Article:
He of course says that this trend is more possible in highly qualified women whose husbands bring in a fat paycheck: Single parents and low income families don't have an option of quitting since their incomes pay for basics rather than luxuries.
In my opinion the author seems to be right on one count. The cost of living is phenomenally rising. According to the National Association of Realtors, the median single-family home price in July was $217,900, which has increased dramatically compared to ten years ago. This makes the " American dream" a little beyond the reach of an average family. Trying to make ends meet on a single income is often an uphill task in today's cost of living.
Parents, especially mothers who return to work after having babies face an extraordinary amount of guilt and agonize about the childcare arrangements. The current corporate culture offers six to eight weeks of maternity leave and often the child is totally not ready for daycare, making a difficult decision of returning to work more complex. Spouses who travel a lot cannot pitch in and this requires more juggling to accommodate changes.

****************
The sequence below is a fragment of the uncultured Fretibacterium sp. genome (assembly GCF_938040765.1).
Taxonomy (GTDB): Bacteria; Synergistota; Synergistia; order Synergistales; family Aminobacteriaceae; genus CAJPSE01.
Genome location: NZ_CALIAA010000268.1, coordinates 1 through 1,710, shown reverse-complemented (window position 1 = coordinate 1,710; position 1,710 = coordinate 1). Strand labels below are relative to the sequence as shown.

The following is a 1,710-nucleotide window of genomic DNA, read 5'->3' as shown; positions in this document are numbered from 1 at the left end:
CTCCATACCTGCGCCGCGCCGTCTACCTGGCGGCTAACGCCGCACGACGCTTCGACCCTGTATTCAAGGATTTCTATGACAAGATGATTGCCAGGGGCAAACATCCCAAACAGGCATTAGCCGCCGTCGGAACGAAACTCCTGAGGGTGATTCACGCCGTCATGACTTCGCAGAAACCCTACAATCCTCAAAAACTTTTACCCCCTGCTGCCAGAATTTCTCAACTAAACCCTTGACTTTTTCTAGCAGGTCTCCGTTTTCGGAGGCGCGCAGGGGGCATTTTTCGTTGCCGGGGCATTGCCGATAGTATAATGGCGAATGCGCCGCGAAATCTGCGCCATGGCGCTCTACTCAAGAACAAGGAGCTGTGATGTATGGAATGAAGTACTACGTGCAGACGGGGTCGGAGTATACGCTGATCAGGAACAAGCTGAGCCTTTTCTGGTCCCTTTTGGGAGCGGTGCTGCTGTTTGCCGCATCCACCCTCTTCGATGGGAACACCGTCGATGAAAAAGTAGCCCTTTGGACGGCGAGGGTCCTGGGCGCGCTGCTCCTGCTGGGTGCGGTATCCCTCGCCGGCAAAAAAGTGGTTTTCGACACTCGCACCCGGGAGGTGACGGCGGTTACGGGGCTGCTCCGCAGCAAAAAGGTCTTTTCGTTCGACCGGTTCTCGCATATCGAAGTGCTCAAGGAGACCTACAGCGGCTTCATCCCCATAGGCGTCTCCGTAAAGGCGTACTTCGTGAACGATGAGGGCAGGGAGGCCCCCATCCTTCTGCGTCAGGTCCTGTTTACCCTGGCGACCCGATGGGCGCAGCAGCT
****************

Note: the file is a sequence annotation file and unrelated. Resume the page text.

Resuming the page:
Today the demands and expectations in employment are high and often returning to work means a total lack of time to spend with the children.